The Orlando Magic relied heavily on their defense yet again and stymied the Detroit Pistons at nearly every turn in scoring another road win on this trip.
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Andre Drummond can be a bit of a bully. Certainly for the Orlando Magic. He has put in big games, dominating the glass and pushing around the Magic’s bigs.
On two occasions, he was prepared to lay the hammer down on the Magic’s front line as he had seemingly done so many times. Only the immovable object was there to meet him. The tide had turned in this rivalry. And the suddenly confident Magic were bringing the lumber defensively and at the rim to the Pistons’ superstar.
Detroit was left scrambling, struggling to find its offense as the team’s win streak crumbled 98-92 at the Palace of Auburn Hills on Sunday.
Serge Ibaka recorded four big blocks, twice stuffing Drummond at the rim, to spearhead the Magic’s second-half defense that helped them maintain and build on an eight-point halftime lead. It was the defensive tone the Magic have always wanted. One that has quickly become their identity this season as they continue to climb the defensive rankings.
The defense became contagious. Or perhaps it freed Ibaka to have the confidence to go rim hunting as he did with four blocks on the game. Nikola Vucevic blocked a shot himself shortly after one of Ibaka’s rim stuffers.
It fed to the offense.
Orlando began to get everything working. The team moved the ball exceptionally well and made baskets — 53.2 percent of them — powering the team to an eventual victory.
The Magic looked shaky at the end again. They bungled a few possessions with some late turnovers, allowing the Pistons one last run to cut the 13-point lead down to five. Finally, Jeff Green hit a turnaround jumper to put the game fully and finally away.
Orlando never trailed in the second half, making an eight-point lead feel twice as large at times with the team’s smothering defense. In actuality, the Magic opened up as much as a 13-point lead, busting the game open finally in the fourth quarter.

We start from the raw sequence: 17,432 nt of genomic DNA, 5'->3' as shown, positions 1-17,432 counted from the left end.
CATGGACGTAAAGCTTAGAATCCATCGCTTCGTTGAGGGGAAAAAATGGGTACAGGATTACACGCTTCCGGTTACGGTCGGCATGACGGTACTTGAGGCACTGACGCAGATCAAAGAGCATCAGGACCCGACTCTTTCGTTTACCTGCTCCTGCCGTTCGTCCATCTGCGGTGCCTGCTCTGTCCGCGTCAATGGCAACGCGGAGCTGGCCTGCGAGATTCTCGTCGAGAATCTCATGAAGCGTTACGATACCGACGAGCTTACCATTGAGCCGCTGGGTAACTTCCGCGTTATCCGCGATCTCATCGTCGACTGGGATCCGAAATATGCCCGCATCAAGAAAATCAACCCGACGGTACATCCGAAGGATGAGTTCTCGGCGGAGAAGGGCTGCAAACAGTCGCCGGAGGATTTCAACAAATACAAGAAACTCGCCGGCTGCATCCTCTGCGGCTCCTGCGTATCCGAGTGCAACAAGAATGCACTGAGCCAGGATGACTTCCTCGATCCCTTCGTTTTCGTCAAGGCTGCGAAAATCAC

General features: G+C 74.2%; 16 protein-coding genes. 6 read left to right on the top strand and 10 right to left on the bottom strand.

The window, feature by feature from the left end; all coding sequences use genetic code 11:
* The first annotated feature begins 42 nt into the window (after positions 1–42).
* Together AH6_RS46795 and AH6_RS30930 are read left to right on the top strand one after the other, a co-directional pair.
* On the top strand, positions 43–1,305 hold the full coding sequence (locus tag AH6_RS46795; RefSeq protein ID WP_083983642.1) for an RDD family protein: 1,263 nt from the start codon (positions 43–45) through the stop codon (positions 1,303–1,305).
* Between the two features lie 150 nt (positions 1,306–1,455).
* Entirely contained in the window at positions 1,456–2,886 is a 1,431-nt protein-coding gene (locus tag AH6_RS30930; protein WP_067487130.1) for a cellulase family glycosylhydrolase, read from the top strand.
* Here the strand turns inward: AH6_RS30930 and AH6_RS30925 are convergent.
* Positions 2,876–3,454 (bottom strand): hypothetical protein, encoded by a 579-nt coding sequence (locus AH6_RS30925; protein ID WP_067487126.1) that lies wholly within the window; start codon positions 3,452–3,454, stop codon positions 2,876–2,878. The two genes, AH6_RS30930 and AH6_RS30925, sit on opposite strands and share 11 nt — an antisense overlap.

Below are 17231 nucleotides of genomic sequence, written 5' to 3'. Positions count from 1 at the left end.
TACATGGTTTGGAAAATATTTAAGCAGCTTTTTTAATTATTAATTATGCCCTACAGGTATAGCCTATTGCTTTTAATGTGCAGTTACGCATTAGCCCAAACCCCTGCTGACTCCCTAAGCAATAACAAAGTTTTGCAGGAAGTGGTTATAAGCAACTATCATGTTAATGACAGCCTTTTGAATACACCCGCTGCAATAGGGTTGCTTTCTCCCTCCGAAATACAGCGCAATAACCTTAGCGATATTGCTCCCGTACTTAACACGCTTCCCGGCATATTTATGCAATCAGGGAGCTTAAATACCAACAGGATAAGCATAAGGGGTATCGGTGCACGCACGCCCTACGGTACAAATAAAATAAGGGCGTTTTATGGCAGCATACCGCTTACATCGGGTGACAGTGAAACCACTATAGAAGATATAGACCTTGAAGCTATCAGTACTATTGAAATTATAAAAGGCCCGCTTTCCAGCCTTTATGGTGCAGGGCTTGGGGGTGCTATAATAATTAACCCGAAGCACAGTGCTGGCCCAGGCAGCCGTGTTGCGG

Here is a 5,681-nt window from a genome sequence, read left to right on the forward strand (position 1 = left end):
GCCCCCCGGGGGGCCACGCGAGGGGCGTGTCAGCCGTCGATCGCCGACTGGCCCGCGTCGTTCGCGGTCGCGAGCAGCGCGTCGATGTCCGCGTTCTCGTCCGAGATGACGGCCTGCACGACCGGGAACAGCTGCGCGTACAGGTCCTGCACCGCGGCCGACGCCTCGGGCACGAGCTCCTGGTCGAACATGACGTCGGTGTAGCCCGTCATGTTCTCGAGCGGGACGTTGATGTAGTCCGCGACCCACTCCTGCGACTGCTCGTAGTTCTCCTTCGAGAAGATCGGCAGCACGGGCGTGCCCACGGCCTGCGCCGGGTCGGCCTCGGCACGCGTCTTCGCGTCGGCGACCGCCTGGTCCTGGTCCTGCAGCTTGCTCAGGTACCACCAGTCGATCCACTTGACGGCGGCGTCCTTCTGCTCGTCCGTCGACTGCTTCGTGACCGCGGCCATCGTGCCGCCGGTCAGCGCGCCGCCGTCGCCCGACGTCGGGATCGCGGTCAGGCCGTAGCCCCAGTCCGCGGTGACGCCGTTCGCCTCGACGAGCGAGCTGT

Orlando continued its strong play on the road and imposed its will for a third win on this five-game road trip.
What more is there to say about Serge Ibaka. In the last few weeks of the season? He has become one of the most efficient and strongest players on the roster. Defensively, he is a stalwart, blowing up pick and rolls and protecting the rim. On offense, he has been making shots from the perimeter as adeptly as he is in the paint. He seemingly can score quietly, adding up points upon points.
And then he makes the explosive play. Like those two blocks at the rim on Andre Drummond. Or his chase-down block on Ish Smith in transition, that sent fans booing as he gave his thumbs-down celebration.
Ibaka had an impact on almost every facet of the game. He finished with 21 points on 9-for-11 shooting, seven rebounds, four blocks and four assists. He was patient and steady in every way. Ibaka has emerged as a key component for the Magic.
Evan Fournier is still getting used to his new role with the Orlando Magic. Really two-fold. He is the team’s leading scorer and still is relied on as the primary offensive option. That has taken some getting used to. As has his new role as a playmaker for the team. His assists are up and he has had to learn how to get his turnovers down.